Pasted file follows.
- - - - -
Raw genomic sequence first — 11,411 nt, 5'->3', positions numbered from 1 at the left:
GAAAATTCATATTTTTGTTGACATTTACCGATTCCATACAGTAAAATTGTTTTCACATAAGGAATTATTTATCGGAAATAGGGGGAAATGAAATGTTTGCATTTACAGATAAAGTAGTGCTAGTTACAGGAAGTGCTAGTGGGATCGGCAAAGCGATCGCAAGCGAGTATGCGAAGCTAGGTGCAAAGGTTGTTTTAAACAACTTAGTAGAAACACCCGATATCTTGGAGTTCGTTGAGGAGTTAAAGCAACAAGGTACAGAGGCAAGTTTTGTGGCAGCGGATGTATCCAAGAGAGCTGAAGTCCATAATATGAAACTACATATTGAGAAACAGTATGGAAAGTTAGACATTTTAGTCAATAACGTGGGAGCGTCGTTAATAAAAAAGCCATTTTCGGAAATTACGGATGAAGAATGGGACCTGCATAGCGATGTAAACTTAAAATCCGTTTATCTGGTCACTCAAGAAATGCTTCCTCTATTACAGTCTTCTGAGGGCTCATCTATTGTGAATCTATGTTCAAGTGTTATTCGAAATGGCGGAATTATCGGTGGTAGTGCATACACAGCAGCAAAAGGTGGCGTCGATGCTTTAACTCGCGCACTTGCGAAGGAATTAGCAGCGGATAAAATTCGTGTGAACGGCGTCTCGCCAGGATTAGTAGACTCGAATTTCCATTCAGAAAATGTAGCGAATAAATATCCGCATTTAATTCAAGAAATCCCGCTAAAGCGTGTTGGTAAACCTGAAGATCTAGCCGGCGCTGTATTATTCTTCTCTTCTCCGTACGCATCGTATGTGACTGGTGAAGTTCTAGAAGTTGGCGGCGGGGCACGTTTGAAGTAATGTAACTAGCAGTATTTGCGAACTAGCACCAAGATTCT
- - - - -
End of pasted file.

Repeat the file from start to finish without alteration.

Raw genomic sequence first — 11,411 nt, 5'->3', positions numbered from 1 at the left:
GAAAATTCATATTTTTGTTGACATTTACCGATTCCATACAGTAAAATTGTTTTCACATAAGGAATTATTTATCGGAAATAGGGGGAAATGAAATGTTTGCATTTACAGATAAAGTAGTGCTAGTTACAGGAAGTGCTAGTGGGATCGGCAAAGCGATCGCAAGCGAGTATGCGAAGCTAGGTGCAAAGGTTGTTTTAAACAACTTAGTAGAAACACCCGATATCTTGGAGTTCGTTGAGGAGTTAAAGCAACAAGGTACAGAGGCAAGTTTTGTGGCAGCGGATGTATCCAAGAGAGCTGAAGTCCATAATATGAAACTACATATTGAGAAACAGTATGGAAAGTTAGACATTTTAGTCAATAACGTGGGAGCGTCGTTAATAAAAAAGCCATTTTCGGAAATTACGGATGAAGAATGGGACCTGCATAGCGATGTAAACTTAAAATCCGTTTATCTGGTCACTCAAGAAATGCTTCCTCTATTACAGTCTTCTGAGGGCTCATCTATTGTGAATCTATGTTCAAGTGTTATTCGAAATGGCGGAATTATCGGTGGTAGTGCATACACAGCAGCAAAAGGTGGCGTCGATGCTTTAACTCGCGCACTTGCGAAGGAATTAGCAGCGGATAAAATTCGTGTGAACGGCGTCTCGCCAGGATTAGTAGACTCGAATTTCCATTCAGAAAATGTAGCGAATAAATATCCGCATTTAATTCAAGAAATCCCGCTAAAGCGTGTTGGTAAACCTGAAGATCTAGCCGGCGCTGTATTATTCTTCTCTTCTCCGTACGCATCGTATGTGACTGGTGAAGTTCTAGAAGTTGGCGGCGGGGCACGTTTGAAGTAATGTAACTAGCAGTATTTGCGAACTAGCACCAAGATTCT